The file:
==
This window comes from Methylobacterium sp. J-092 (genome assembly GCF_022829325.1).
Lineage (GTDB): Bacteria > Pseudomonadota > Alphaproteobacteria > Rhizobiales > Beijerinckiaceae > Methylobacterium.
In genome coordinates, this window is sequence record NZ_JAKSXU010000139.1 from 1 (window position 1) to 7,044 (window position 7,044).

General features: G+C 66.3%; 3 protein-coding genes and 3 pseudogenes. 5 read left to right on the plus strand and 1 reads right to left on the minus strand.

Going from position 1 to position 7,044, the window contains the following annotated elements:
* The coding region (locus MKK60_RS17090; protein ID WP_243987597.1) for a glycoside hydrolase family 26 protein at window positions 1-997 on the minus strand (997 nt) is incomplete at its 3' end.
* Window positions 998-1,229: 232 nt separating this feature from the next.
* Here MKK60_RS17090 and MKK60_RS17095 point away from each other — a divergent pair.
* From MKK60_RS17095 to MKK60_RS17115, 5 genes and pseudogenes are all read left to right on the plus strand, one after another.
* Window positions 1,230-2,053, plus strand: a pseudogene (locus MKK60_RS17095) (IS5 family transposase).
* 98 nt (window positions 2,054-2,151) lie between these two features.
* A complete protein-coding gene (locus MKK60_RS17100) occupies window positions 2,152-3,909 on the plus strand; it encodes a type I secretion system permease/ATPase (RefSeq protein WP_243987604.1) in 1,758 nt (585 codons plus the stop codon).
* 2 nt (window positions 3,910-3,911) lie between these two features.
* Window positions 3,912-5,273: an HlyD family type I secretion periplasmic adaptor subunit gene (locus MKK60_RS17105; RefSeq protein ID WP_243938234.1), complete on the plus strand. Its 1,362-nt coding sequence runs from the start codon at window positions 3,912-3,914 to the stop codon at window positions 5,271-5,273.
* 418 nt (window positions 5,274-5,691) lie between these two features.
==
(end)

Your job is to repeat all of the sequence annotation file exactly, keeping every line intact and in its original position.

This window comes from Methylobacterium sp. J-092 (genome assembly GCF_022829325.1).
Lineage (GTDB): Bacteria > Pseudomonadota > Alphaproteobacteria > Rhizobiales > Beijerinckiaceae > Methylobacterium.
In genome coordinates, this window is sequence record NZ_JAKSXU010000139.1 from 1 (window position 1) to 7,044 (window position 7,044).

General features: G+C 66.3%; 3 protein-coding genes and 3 pseudogenes. 5 read left to right on the plus strand and 1 reads right to left on the minus strand.

Going from position 1 to position 7,044, the window contains the following annotated elements:
* The coding region (locus MKK60_RS17090; protein ID WP_243987597.1) for a glycoside hydrolase family 26 protein at window positions 1-997 on the minus strand (997 nt) is incomplete at its 3' end.
* Window positions 998-1,229: 232 nt separating this feature from the next.
* Here MKK60_RS17090 and MKK60_RS17095 point away from each other — a divergent pair.
* From MKK60_RS17095 to MKK60_RS17115, 5 genes and pseudogenes are all read left to right on the plus strand, one after another.
* Window positions 1,230-2,053, plus strand: a pseudogene (locus MKK60_RS17095) (IS5 family transposase).
* 98 nt (window positions 2,054-2,151) lie between these two features.
* A complete protein-coding gene (locus MKK60_RS17100) occupies window positions 2,152-3,909 on the plus strand; it encodes a type I secretion system permease/ATPase (RefSeq protein WP_243987604.1) in 1,758 nt (585 codons plus the stop codon).
* 2 nt (window positions 3,910-3,911) lie between these two features.
* Window positions 3,912-5,273: an HlyD family type I secretion periplasmic adaptor subunit gene (locus MKK60_RS17105; RefSeq protein ID WP_243938234.1), complete on the plus strand. Its 1,362-nt coding sequence runs from the start codon at window positions 3,912-3,914 to the stop codon at window positions 5,271-5,273.
* 418 nt (window positions 5,274-5,691) lie between these two features.